I am passionate about eradicating poverty -Chief Temitope Ajayi, Coordinator, Nigerian American Agricultural Empowerment Programme (NAAEP)
As a single mother, Ms. Temitope Ajayi is concerned about the legacies parents leave behind especially when it comes to alleviating poverty. With the establishment of Nigerian American Agricultural Empowerment Programme (NAAEP), she is totally committed to eradicating poverty and empowering rural farmers.
Ms. Ajayi is a business consultant and an accountant by profession, and was actively involved in Government and several community affairs in Nigeria. In a chat with Daily Sun, the founder and President of Nigerian Community of Friends (NCF) is not daunted by the challenges facing NAAEP. Excerpts:
What are your reasons for setting up Nigerian American Agricultural Empowerment Programme (NAAEP)?
We need to know that government can't eradicate poverty alone in Nigeria, they need help from individuals.
All the privileged individuals should help in the empowerment of the less-privileged so as to maintain food security and eradicate poverty. Many American investors want to come to Africa especially Nigeria, Ghana, South Africa, Benin republic etc. and I have to help establish NAAEP so that we can create jobs and increase food security in Nigeria. Our weather is very conducive here since we do not suffer natural disasters like the Americans, Europeans and Asians.
I set up NAAEP to help farmers, especially women and young adults who wish to make a living. NAAEP is here to give back to the society. I am a business woman and NAAEP is not an NGO, it is a business venture. Since agriculture is the only key to poverty eradication, the source of primary education, brings returns that will help improve health care, then it has to be taken seriously. NAAEP is a mutual fund where people are empowered and they enjoy their investment. Every individual contributes one percent equity contribution in NAAEP and reap their benefits in due time.
The farmers come together, farm and share the profit from the sales in 20% ratio. NAAEP doesn't need their money, but their technical manpower. We now have NAAEP farm settlement at Igbonla-Ijih Road, Abapawa, Epe. We have harvested some of the crops such as cassava and yams. One thing about this farm settlement is that it will be different from any we have seen before. It will be mechanised and computerised farming at its best, while the farm will be GPRS enabled and it will be accessed by anybody all over the world.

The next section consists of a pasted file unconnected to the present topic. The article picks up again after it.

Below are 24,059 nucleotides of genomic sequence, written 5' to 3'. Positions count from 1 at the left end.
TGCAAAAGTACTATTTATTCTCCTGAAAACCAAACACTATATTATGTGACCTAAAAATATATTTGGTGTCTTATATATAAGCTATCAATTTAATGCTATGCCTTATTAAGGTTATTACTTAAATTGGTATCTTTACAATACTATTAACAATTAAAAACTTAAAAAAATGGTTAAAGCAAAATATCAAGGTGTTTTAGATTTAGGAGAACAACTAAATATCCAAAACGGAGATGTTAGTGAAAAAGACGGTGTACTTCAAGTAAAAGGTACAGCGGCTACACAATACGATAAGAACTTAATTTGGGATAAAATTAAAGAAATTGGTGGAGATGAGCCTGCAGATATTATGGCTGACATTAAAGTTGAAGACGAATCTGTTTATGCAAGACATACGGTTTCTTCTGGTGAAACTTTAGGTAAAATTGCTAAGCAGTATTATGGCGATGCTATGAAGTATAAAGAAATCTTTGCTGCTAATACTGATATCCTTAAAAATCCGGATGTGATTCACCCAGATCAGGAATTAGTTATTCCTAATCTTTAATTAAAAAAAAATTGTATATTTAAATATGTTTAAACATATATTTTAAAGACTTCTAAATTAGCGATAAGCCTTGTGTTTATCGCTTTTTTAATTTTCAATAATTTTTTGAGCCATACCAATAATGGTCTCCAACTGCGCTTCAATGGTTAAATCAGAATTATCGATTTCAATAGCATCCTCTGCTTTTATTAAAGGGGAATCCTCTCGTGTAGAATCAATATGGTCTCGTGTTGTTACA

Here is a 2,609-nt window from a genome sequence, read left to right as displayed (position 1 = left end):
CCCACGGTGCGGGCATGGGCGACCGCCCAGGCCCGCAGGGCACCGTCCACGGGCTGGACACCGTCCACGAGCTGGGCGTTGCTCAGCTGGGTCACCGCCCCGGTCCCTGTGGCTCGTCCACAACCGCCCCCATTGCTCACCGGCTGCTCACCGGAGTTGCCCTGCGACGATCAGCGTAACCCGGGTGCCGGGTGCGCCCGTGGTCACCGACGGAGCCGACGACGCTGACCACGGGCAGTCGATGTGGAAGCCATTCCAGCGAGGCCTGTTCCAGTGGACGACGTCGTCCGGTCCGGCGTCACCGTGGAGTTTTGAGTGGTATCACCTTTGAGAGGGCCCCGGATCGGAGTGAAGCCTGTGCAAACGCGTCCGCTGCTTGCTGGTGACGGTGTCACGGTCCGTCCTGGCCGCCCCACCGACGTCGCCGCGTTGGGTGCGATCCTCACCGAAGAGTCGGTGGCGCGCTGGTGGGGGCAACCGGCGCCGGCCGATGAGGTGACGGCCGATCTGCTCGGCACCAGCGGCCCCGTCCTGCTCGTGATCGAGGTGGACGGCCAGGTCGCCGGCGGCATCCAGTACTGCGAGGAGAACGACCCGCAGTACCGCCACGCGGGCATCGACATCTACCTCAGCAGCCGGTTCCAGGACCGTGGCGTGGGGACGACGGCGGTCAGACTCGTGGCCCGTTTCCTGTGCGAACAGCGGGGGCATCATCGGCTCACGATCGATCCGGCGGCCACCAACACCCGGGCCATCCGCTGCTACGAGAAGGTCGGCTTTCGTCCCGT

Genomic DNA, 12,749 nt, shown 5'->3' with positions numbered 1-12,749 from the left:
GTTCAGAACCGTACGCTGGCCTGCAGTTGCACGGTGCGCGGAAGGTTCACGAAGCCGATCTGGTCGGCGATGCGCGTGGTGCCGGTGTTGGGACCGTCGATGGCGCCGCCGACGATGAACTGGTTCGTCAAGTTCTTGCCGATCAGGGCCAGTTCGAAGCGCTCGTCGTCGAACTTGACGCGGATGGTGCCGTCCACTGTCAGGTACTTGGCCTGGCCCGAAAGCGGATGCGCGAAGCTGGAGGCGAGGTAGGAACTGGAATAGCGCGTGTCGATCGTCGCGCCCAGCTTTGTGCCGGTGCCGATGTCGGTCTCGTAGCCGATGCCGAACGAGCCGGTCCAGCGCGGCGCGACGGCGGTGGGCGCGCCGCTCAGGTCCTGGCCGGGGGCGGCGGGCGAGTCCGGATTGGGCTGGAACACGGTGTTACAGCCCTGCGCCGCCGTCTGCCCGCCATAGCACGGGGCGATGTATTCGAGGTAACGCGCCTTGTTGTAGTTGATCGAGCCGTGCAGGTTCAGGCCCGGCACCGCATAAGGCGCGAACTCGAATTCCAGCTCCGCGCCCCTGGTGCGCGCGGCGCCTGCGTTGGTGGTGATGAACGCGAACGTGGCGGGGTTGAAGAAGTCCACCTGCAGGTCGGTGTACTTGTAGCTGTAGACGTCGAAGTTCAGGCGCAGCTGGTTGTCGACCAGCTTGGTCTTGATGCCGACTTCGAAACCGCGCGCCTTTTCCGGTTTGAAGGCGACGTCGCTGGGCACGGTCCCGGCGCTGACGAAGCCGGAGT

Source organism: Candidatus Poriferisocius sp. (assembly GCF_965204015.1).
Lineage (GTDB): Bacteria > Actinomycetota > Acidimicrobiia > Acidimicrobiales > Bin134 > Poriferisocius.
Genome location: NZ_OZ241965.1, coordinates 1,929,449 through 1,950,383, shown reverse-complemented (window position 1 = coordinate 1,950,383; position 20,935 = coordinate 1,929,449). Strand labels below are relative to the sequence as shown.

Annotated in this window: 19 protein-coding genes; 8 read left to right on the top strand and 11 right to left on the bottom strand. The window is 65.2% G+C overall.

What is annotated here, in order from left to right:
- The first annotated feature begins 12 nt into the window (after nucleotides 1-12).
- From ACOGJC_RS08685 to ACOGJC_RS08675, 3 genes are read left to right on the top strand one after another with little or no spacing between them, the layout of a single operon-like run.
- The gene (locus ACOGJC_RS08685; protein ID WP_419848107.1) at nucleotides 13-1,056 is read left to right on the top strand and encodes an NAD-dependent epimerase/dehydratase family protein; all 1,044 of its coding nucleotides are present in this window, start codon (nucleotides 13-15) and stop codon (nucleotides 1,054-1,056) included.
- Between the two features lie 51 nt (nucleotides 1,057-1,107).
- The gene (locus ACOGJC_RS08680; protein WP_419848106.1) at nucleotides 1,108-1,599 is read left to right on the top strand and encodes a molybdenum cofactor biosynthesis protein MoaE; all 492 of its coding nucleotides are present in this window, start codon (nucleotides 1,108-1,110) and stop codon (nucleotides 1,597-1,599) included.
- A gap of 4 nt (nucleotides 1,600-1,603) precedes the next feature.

How would you describe your progress so far?
It has been great. I was invited by the South-South governors last year for a summit on MDGs and I went there with three mayors and six agriculturists from six states in the US to discuss on how to eradicate poverty with agriculture. Otunba Ayo Oduntan is the chairman of NAAEP and he was the one who led the team as the chairman. Two years ago, the Mayor of Iowa, Dr. James Havens, gave me the key to the city of Iowa. This included a Proclamation affirming that every 16th of July will be celebrated as 'Nigerian Friendship Day.' Since Iowa happens to be the bread basket of America, these farmers came here to do business in the agricultural sector and to improve our economy while helping themselves at the same time. The team also included the representative of Arkansas World Trade Center. Arkansas is the number five rice-growing state in the whole world. We also have some farmers from Huston and Virginia. They were here to assist in developing our agriculture sector and to eradicate of poverty in Nigeria.
How would you access the impact of the visit of the farmers and the Mayor to Nigeria?
The team, when we went to Epe, told me that it will take three months to clear the land. They (members of the team) said they were ready to bring their equipment and start. They wanted to use our land to plant crops and export them to America, but it occurred to me to empower Nigerians rather than allow them use Nigerians. We are working together in NAAEP and that is how we started. Lisabi Mills is partnering with us. NAAEP is owned by the people and not by any individual.
Are you getting any support from government?
Delay is not denial. If I sit down everyday crying that I need support from my government, I won't get started. I hope to with my work in NAAEP attract government support. Now, I am supported by the Almighty God and very passionate Nigerians who have been blessed.
How did you get the land in the first place?
I bought it with the one percent equity contribution from members of NAAEP and my own contribution as well. It is a collective land, 1500 plots is a lot for one person to acquire alone. If I have money again, I will purchase more to empower people the more.
What would you say about food insecurity in Nigeria and what is the way out?
When it comes to food security in Nigeria, the government can't do it alone. They need support from passionate individuals who are richly blessed to assist in maintaining food security. Agriculture is an investment, as modern technology has made it easier for farmers. If Nigerians will embrace farming, we will not suffer hunger anymore. I am just a woman who knows nothing about agriculture but has seen an opportunity to better the lives of Nigerians through agriculture. It is a wake up call for everyone. If it were not God, I would have quit a long time.